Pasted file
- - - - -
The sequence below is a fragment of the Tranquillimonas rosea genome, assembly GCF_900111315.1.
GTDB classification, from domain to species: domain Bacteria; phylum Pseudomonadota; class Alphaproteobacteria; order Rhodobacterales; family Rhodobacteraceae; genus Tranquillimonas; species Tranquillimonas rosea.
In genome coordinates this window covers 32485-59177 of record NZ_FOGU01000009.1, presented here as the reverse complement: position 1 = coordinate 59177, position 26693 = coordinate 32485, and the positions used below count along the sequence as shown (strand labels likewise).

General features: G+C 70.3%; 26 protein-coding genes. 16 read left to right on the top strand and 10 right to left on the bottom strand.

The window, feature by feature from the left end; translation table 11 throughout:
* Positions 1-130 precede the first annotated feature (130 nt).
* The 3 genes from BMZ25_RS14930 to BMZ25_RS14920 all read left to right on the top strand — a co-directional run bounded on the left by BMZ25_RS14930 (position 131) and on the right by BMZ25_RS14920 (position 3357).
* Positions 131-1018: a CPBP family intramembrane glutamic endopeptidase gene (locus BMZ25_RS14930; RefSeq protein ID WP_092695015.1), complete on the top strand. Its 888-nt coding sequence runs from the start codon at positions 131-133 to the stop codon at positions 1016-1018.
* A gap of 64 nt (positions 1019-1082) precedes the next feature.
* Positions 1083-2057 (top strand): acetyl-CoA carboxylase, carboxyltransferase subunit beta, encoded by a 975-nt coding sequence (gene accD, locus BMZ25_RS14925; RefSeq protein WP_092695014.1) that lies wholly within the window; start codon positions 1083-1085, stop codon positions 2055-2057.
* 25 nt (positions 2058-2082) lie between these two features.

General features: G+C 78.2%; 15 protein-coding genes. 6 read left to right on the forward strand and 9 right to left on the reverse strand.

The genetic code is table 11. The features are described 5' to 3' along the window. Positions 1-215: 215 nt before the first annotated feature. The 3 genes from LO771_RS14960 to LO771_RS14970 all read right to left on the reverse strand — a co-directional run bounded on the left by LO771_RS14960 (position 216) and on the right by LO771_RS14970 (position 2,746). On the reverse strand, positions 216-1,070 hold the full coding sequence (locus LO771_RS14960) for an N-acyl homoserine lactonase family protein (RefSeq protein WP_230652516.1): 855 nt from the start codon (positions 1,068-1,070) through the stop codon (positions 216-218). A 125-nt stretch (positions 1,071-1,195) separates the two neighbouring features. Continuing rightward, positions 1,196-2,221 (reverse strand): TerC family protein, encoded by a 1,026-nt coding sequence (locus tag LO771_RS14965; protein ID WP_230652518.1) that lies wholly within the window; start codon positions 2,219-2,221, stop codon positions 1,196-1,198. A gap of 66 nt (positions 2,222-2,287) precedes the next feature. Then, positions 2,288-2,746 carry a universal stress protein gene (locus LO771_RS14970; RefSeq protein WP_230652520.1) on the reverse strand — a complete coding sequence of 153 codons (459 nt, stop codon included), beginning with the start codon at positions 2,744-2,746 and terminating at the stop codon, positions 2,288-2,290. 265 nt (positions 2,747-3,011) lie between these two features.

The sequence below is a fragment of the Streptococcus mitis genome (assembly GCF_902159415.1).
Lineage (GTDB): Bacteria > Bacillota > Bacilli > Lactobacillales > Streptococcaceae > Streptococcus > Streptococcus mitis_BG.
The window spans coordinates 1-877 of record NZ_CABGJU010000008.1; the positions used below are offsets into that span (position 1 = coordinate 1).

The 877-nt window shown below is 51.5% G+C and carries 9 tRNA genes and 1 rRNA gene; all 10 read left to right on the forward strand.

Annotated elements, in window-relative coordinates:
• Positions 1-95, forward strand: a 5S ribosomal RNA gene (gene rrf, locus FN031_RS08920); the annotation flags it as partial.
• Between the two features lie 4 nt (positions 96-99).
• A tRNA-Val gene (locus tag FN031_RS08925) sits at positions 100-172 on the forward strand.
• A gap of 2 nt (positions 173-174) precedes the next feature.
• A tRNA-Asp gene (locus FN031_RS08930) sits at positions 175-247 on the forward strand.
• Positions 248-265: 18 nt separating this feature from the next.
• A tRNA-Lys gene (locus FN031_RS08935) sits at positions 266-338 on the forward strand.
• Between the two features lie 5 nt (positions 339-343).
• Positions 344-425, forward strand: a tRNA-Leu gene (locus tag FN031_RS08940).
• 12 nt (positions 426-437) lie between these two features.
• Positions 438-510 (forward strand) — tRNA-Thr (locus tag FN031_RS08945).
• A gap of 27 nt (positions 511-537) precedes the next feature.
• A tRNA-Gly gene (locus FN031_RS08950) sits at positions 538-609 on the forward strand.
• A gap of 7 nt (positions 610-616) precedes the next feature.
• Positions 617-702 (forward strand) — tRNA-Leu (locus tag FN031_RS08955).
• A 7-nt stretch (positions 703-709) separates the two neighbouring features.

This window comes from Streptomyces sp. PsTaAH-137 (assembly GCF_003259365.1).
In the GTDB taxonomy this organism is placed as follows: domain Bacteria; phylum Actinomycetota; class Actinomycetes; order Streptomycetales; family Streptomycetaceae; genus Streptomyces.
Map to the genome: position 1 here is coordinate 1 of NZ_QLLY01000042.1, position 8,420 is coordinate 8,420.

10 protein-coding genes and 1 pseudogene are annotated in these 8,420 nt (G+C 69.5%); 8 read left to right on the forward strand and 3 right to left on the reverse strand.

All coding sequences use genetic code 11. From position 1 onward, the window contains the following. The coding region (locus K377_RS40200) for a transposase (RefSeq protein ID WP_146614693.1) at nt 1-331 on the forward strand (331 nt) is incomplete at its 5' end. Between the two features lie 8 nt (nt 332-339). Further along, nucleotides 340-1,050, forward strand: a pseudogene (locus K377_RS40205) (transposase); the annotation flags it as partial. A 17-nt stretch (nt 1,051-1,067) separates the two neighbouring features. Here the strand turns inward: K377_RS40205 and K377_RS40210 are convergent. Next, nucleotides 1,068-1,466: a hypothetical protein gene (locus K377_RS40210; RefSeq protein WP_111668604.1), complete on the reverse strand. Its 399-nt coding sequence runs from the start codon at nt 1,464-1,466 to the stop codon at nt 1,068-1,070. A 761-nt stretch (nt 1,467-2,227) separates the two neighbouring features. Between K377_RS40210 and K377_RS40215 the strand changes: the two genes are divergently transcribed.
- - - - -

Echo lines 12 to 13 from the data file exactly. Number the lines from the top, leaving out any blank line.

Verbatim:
General features: G+C 78.2%; 15 protein-coding genes. 6 read left to right on the forward strand and 9 right to left on the reverse strand.

The genetic code is table 11. The features are described 5' to 3' along the window. Positions 1-215: 215 nt before the first annotated feature. The 3 genes from LO771_RS14960 to LO771_RS14970 all read right to left on the reverse strand — a co-directional run bounded on the left by LO771_RS14960 (position 216) and on the right by LO771_RS14970 (position 2,746). On the reverse strand, positions 216-1,070 hold the full coding sequence (locus LO771_RS14960) for an N-acyl homoserine lactonase family protein (RefSeq protein WP_230652516.1): 855 nt from the start codon (positions 1,068-1,070) through the stop codon (positions 216-218). A 125-nt stretch (positions 1,071-1,195) separates the two neighbouring features. Continuing rightward, positions 1,196-2,221 (reverse strand): TerC family protein, encoded by a 1,026-nt coding sequence (locus tag LO771_RS14965; protein ID WP_230652518.1) that lies wholly within the window; start codon positions 2,219-2,221, stop codon positions 1,196-1,198. A gap of 66 nt (positions 2,222-2,287) precedes the next feature. Then, positions 2,288-2,746 carry a universal stress protein gene (locus LO771_RS14970; RefSeq protein WP_230652520.1) on the reverse strand — a complete coding sequence of 153 codons (459 nt, stop codon included), beginning with the start codon at positions 2,744-2,746 and terminating at the stop codon, positions 2,288-2,290. 265 nt (positions 2,747-3,011) lie between these two features.